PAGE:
A Movement Begins to Take Shape
The two Olympic Games in 1976 were the first after the most important coming-out in the history of sports: NFL running back Dave Kopay’s post-retirement announcement in 1975 that he was gay. By ‘76, there was a movement afoot, although most gay Olympians were still closeted. The Montreal Games that year saw the first LGBTI team-sport Olympian, with women’s volleyball captain Betty Baxter taking the court in front of a home crowd. Diver Greg Louganis, one of the world’s most well-known gay Olympians, competed in his first Summer Games at Montreal, winning a silver medal.
The Saudi Arabian team’s doctor in Montreal was Tom Waddell, who had competed for the United States in the decathlon in Mexico City, finishing sixth. Waddell, who was a doctor in San Francisco as the AIDS epidemic descended on the city, became increasingly frustrated with the Olympics’ failure to address the visibility of gay athletes. So in 1982 he created the Gay Olympic Games, to be held in San Francisco. He convinced a couple of Olympians to carry the torch, and that summer he held the first of what years later would become the largest multisport event the world had ever seen.
The IOC turned its ire on Waddell. Along with the USOC, it sent a team of lawyers to stop him from using the word “Olympics” for the Gay Games, despite allowing other events, like the Special Olympics, to use it. The IOC and the USOC were not about to let a bunch of gays in the throes of a terrifying epidemic use the moniker—particularly not the troublemaker Waddell. Volunteers had to spend days covering up the word “Olympics” on banners, fliers and postcards to avoid a court injunction. Even so, more than 1,000 athletes competed that year, and the quadrennial Gay Games—now held the same year as the Winter Olympics—were born. Waddell, whose quest to use the word ultimately failed in court, died of AIDS shortly after the second Gay Games.
What Waddell didn’t get to witness was the growing parade of Olympians coming out publicly and performing at the highest levels. Some, like Sweden’s six-time Olympic medalist Anja Pärson, have come out after their final Games. Others, like Britain’s equestrian rider Carl Hester, have been out and proud while competing. Olympic hero Greg Louganis—who won back-to-back diving double golds in 1984 and ‘88—used Waddell’s Gay Games in 1994 to come out publicly for the first time.
The Dive Heard Round the World
The seminal moment for LGBTI Olympians came in 2008 in Beijing, as the closet door of the sports world was being kicked open. The Chinese, hosting their first Olympics, had their sights set on a clean sweep of gold in men’s and women’s diving. They were closing in fast, having won the first seven events. Only one remained: the men’s ten-meter platform. Heading into the final dive, Zhou Lüxin was leading the pack when a young diver from Australia named Matthew Mitcham climbed to the top of the platform for his last chance. Mitcham had come out publicly just months before the Olympics, a rare declaration for an elite athlete just entering the most crucial span of his career.
Mitcham was trailing Zhou by 32.5 points, roughly equivalent to trailing by thirty meters in the final stretch of the 400 meters in track and field. He needed a stumble by Zhou and a perfect dive for himself. He got the first part, as Zhou flubbed his final dive, scoring in the 70s. Suddenly, the hopes of Australia and the entire LGBTI community hung on Mitcham’s last leap into the water.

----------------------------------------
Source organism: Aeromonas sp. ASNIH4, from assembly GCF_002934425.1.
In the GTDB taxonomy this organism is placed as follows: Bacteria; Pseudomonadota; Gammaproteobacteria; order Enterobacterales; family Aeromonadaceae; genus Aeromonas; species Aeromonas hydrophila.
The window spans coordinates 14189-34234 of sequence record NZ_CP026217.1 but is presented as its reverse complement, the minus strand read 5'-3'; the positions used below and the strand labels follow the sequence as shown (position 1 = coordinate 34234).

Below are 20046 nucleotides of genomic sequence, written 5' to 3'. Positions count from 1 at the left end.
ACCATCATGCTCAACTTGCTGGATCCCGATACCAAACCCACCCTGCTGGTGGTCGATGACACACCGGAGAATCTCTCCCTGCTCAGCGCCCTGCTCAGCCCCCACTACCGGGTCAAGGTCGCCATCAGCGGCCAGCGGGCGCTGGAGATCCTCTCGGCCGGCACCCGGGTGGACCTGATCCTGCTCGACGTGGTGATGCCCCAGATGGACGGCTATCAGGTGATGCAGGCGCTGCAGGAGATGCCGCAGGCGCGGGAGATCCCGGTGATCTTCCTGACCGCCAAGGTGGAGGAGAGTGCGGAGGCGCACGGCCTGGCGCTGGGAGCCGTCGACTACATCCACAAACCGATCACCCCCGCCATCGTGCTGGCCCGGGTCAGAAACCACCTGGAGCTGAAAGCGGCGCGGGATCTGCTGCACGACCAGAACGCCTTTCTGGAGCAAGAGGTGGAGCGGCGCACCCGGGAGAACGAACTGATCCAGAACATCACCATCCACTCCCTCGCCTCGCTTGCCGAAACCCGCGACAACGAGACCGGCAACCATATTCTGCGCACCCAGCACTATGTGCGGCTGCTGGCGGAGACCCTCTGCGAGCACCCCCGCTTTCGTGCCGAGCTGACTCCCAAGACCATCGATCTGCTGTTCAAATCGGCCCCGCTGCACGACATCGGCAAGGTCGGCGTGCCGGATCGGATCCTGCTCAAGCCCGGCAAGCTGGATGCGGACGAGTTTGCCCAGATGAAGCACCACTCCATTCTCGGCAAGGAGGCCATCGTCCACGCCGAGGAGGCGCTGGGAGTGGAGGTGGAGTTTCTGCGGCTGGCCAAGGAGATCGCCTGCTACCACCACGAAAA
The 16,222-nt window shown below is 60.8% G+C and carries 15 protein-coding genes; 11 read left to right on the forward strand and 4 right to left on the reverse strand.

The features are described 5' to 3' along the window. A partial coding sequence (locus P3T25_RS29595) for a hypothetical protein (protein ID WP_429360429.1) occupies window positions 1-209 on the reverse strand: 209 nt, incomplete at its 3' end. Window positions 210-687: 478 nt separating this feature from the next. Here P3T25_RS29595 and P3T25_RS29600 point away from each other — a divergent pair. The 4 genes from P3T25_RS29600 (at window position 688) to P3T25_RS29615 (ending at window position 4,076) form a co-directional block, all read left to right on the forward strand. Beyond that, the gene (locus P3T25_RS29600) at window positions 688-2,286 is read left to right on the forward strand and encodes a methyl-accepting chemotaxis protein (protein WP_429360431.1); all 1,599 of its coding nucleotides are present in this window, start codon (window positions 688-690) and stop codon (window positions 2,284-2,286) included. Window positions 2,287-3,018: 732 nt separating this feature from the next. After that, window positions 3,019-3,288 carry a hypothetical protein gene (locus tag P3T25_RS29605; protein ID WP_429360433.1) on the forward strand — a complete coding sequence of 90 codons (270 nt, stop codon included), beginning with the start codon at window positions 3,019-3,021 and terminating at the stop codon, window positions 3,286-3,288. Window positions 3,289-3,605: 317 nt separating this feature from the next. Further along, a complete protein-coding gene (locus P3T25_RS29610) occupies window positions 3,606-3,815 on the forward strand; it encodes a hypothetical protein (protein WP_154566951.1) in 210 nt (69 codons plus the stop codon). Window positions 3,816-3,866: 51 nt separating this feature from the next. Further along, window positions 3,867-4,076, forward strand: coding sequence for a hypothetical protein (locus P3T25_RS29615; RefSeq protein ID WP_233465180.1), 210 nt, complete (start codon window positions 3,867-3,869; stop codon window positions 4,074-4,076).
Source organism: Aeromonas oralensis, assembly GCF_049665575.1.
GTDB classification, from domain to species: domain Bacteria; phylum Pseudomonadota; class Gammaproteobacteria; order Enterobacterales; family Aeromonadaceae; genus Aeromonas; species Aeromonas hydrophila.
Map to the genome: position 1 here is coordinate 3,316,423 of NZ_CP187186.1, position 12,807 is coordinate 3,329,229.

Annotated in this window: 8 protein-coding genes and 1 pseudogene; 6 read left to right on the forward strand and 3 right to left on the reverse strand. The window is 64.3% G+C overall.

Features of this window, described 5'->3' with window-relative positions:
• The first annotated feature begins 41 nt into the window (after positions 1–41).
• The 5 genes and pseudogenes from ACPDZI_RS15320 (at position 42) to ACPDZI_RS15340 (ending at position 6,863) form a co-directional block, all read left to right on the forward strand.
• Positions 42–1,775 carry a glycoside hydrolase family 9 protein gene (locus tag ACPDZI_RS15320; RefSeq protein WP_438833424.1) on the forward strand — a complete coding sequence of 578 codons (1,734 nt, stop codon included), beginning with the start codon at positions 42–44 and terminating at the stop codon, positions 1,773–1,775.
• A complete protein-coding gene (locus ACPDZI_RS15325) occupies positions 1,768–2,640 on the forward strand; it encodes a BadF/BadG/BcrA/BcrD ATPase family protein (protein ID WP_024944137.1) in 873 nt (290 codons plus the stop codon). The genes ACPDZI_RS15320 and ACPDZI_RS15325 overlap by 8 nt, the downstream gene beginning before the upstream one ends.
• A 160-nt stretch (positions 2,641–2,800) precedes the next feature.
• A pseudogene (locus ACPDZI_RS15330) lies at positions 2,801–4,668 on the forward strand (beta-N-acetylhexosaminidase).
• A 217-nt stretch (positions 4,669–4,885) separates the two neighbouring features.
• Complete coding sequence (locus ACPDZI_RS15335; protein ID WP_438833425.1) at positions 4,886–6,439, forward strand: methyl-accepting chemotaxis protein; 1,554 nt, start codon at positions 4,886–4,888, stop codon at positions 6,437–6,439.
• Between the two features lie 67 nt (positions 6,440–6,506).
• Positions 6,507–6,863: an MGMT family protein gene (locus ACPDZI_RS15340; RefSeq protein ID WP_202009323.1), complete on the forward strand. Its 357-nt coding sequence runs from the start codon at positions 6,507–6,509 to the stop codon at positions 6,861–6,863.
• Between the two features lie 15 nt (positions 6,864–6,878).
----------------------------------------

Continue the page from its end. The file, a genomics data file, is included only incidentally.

It was flawless—the highest-scoring single dive in Olympic history. And it was performed by one of the very few publicly out LGBTI athletes at the Games. Mitcham had broken the Chinese stranglehold on diving, and he’d done it in Beijing.
“Other gay men have won Olympic gold, but we only discovered their sexual orientation after,” said Outsports’ Jim Buzinski, who has written extensively on LGBTI Olympians for years. “Here we had this out jock, with boyfriend watching in the stands, hit an insane dive under pressure to win the title. Interest was so huge that the Outsports server crashed twice—once when the dive was shown on the East Coast and again three hours later, when it was aired in the West. We all got to root for one of our own, like other social minorities have for years. It was special.” Mitcham’s dive, like Babe’s medals, Walsh’s revelation and Waddell’s battles, was a defining moment for LGBTI athletes and their Olympic history.
Now, finally, in Sochi, LGBTI issues are at the forefront of the Olympic conversation. We know that out athletes like Brockhoff and Wüst will be competing on the slopes and the ice. We know that straight participants like Brian Burke, the US men’s ice hockey director of player personnel, have said they’ll be publicly pro-gay in Sochi, much like sprinter Nick Symmonds’s medal dedication to his gay friends at the track and field world championships in Moscow last summer.
Sochi will add an important chapter to the LGBTI history of the Olympic Games. What that chapter looks like will be up to the coaches, journalists, police officers and more than 2,500 athletes who descend on Sochi in February.
Also In This Issue
Dave Zirin: “The LGBT Movement Takes Aim at Sochi ”
Dave Zirin: “John Carlos, 1968 Olympian, Speaks Out on LGBT Rights ”
Alec Luhn: “The Hidden Environmental and Human Costs of the Sochi Olympics ”
Alec Luhn: “How Serious Is the Terror Threat at the Sochi Olympics? ”
Andrew Jennings: “Meet the IOC, Ideal Candidates for a Perp Walk ”
Samantha Retrosi: “Why the Olympics Are a Lot Like The Hunger Games ”